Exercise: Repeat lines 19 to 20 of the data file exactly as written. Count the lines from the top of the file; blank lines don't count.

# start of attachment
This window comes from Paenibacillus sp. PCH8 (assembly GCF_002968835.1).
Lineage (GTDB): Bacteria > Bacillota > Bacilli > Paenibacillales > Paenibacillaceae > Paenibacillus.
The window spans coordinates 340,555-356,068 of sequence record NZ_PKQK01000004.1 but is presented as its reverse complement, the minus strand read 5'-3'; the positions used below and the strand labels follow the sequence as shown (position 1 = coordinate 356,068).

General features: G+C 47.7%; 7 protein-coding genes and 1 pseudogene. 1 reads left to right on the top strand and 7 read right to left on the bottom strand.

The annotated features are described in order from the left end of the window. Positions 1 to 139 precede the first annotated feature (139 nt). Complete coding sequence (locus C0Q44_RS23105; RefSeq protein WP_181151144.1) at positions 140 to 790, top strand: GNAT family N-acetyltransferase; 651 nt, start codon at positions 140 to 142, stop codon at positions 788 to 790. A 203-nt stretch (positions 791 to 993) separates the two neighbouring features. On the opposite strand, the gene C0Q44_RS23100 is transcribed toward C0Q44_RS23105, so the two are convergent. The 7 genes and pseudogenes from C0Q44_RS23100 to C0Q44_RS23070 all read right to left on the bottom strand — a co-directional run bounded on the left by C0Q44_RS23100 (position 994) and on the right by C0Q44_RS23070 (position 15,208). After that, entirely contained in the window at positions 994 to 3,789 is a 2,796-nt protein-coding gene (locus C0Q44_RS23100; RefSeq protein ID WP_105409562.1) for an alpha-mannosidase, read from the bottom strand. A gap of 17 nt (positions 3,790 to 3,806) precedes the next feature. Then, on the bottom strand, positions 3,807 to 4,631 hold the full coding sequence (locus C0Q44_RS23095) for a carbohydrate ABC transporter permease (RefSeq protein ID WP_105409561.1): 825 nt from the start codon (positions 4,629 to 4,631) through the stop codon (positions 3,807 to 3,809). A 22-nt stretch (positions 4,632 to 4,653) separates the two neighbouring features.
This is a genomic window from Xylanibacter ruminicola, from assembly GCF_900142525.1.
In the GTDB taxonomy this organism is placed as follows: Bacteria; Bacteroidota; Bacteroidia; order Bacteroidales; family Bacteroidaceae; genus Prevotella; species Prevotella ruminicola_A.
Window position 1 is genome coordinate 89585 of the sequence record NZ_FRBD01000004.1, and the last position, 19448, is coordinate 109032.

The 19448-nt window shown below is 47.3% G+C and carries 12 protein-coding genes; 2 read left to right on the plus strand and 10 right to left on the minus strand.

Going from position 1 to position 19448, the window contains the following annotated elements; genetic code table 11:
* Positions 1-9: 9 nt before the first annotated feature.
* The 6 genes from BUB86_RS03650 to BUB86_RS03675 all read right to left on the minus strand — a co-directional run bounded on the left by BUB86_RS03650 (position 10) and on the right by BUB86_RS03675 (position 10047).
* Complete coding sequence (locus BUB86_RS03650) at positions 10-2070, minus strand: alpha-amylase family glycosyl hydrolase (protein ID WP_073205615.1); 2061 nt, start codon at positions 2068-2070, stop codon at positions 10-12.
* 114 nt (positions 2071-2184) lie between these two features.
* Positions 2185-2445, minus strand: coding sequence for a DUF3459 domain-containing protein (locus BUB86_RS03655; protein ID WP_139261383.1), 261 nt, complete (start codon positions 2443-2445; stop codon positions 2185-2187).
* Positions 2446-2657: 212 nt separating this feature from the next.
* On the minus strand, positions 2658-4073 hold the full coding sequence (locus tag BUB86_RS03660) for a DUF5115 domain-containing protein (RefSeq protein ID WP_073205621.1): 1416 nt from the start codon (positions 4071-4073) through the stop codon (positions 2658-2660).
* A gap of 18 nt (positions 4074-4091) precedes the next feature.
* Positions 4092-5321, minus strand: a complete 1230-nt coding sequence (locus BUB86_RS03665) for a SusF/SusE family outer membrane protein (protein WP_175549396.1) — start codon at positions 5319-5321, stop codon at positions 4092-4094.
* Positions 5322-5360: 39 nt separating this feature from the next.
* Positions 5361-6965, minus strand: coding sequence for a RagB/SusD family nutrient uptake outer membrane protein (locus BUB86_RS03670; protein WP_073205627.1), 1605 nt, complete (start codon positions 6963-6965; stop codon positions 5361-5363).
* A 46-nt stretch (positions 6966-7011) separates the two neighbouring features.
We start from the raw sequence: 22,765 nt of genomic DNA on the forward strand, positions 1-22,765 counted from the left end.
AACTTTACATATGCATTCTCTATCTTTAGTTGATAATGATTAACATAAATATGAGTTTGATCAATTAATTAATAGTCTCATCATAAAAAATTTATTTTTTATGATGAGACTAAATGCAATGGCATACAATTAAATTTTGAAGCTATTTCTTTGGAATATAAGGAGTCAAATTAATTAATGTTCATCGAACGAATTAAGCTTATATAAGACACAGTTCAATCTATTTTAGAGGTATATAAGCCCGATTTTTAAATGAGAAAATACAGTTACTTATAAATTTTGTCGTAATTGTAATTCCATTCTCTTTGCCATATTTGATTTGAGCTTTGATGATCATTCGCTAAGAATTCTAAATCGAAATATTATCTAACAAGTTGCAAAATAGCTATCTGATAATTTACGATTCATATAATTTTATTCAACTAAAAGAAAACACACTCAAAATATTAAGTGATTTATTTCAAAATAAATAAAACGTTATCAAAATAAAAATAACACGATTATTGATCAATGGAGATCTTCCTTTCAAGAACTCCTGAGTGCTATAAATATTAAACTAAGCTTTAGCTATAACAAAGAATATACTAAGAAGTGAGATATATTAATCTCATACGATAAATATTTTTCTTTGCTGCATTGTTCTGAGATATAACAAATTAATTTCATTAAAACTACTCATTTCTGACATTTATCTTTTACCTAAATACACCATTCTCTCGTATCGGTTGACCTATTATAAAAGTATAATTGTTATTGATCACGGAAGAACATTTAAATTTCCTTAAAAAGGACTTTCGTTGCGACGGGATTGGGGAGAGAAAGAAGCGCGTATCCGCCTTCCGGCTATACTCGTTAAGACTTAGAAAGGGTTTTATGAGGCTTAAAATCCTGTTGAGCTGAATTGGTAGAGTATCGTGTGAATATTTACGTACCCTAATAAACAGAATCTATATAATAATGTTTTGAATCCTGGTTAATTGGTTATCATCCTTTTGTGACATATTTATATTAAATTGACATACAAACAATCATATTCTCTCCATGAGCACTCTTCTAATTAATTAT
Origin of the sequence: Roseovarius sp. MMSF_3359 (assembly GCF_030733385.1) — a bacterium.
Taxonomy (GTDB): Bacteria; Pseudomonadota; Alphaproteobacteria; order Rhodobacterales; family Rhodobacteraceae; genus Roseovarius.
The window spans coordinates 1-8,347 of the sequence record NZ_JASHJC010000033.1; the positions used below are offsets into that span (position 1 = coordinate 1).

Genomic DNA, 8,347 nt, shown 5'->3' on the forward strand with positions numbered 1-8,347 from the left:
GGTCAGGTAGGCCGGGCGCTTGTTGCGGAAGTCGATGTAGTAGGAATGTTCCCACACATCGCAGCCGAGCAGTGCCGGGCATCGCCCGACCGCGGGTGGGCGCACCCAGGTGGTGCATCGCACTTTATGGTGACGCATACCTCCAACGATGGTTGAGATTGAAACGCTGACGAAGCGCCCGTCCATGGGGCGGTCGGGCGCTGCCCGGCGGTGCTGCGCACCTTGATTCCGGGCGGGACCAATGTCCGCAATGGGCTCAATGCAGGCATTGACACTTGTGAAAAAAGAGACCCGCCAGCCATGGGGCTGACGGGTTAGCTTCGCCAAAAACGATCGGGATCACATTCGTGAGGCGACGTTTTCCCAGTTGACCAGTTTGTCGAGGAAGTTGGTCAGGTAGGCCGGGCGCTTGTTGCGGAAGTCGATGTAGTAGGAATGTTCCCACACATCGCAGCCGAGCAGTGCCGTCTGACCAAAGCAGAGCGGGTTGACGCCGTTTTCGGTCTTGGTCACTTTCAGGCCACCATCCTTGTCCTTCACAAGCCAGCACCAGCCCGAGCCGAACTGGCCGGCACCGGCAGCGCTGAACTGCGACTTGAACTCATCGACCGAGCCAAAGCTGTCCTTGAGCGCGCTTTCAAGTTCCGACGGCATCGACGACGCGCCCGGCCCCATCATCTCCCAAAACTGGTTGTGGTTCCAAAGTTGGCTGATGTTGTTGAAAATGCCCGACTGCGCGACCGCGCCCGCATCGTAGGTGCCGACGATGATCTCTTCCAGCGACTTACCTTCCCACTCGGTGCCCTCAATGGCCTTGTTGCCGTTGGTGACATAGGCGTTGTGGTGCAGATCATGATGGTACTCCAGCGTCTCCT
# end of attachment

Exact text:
* Positions 4092-5321, minus strand: a complete 1230-nt coding sequence (locus BUB86_RS03665) for a SusF/SusE family outer membrane protein (protein WP_175549396.1) — start codon at positions 5319-5321, stop codon at positions 4092-4094.
* Positions 5322-5360: 39 nt separating this feature from the next.